The Biel Classic was expected to be tight. It pits six top players in a double-round robin under Bilbao (soccer scoring) rules with no draw offers before move 30. In the event, it turned out to be even tighter than expectations.
The tournament was somewhat unbalanced by the withdrawal of Morozevich due to illness after two rounds (and losses which counted). The replacement was Viorel Bologan. Bologan was out of the running from the beginning, playing just for rating and appearance fees.
Wang Hao started brilliantly and soon led. But he lost to Carlsen twice and also to Bologan. That gave the Norwegian a chance to pullback. The last round started with Carlsen, Giri and Wang all having chances to win. This is a typical outcome of soccer scoring. Wang clinched his last game versus Giri by playing with great tactical precision after a small error by the Dutch prodigy. Carlsen couldn’t breakthrough against Etienne Bacrot and drew.
That left Wang (+6,-3,=1) with 19 points in front of Carlsen (+4,=6) with 18 under Bilbao scoring. Carlsen would of course, have won with traditional scoring. Giri and Nakamura shared 3-4 (both +4,-2,=4) while Bacrot and Bologan lagged.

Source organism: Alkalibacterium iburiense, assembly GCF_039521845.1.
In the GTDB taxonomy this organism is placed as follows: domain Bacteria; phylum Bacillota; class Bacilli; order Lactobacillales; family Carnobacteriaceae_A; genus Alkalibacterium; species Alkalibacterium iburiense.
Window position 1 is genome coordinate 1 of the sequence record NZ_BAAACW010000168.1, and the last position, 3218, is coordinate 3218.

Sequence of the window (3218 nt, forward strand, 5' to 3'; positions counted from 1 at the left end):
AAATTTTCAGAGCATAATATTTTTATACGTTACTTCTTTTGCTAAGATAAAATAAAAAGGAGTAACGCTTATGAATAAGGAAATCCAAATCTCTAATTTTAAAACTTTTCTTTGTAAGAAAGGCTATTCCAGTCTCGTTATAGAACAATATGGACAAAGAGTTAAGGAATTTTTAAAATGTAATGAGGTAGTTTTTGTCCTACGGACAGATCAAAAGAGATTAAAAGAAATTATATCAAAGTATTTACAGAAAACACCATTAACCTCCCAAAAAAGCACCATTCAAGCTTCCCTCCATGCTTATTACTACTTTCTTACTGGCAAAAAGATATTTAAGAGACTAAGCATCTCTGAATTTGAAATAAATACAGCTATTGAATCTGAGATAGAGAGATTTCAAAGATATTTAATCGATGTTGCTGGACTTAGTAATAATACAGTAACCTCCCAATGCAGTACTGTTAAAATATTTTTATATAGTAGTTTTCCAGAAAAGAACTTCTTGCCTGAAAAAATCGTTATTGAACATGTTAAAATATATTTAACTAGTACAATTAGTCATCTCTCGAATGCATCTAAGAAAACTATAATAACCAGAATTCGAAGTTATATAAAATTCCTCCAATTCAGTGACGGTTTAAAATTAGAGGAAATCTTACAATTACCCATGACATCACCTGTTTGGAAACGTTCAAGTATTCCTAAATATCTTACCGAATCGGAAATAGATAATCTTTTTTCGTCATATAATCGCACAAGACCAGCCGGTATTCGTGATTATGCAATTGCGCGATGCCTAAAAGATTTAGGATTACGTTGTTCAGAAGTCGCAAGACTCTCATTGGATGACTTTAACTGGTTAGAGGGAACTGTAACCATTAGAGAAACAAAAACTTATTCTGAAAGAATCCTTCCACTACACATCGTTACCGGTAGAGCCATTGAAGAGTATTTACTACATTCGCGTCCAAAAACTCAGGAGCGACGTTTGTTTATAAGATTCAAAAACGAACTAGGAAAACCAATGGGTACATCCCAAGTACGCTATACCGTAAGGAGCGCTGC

Carlsen managed a TPR of 2878, which will pull his rating to 2842. A plus six score would have pushed Carlsen up above 2851, breaking Kasparov’s long-standing record. It was an amazingly combative tournament with 20 out of 30 games being decisive.
Although Wang has been in the elite for a long time, this is his first big win. He came well prepared for Biel and showed that he was willing to risk everything in mind-bending complications. The strategy paid off, despite the losses. He conceded just one draw.
The diagram, WHITE TO PLAY (Wang, hao Vs Nakamura, Biel 2012) illustrates the risks Wang was prepared to take and his calculating skills. In a Sicilian Najdorf, Polugaevsky Variation, black has gone wrong with 26. … Nc4-d6 where Nxb2 is good.
White played 27.Rxd5! Qxd5 28.Bxe6 fxe6 29.f7+ Kd8?! Best is 29. - Ke7 30. Qxh6! Rdd8 31. f8=Q+ Rdxf8 32. Qg7+ Kd8 33. Rxf8+ Rxf8 34. Qxf8+ Kc7 35. Qxd6+ Qxd6 36. Nxd6 Kxd6 when black has defensive chances with an active minor piece and king.
Play continued 30.Nxe6+ Kc8 31.f8Q+ Rxf8 32.Rxf8+ Bd8 33.Nxd6+ Kb8. The alternative 33.— Qxd6 34. Rxd8+ Rxd8 35. Nxe6+ Kxe6 36. Qd3 forces a won pawn ending. The game concluded with Nakamura trying in vain to conjure up backrank tricks. 34.Rf1 Rxd6 35.Nxd8 Qc4 36.Rg1 Rxd8 37.Qg3+ Kb7 38.Qxg6 Rd2 39.Qxh6 Rxc2 40.Qg7+ Kb6. More than the material, king exposure is the key factor. 41.b4 Qd3 42.Re1 Qe3 43.Qf6+ Kc7 44.Qf1 Rf2 45.Qg1 Qf4 46.h3 Qg3 47.Qh2 (1-0). The passers roll.
Devangshu Datta is an internationally rated chess and correspondence chess player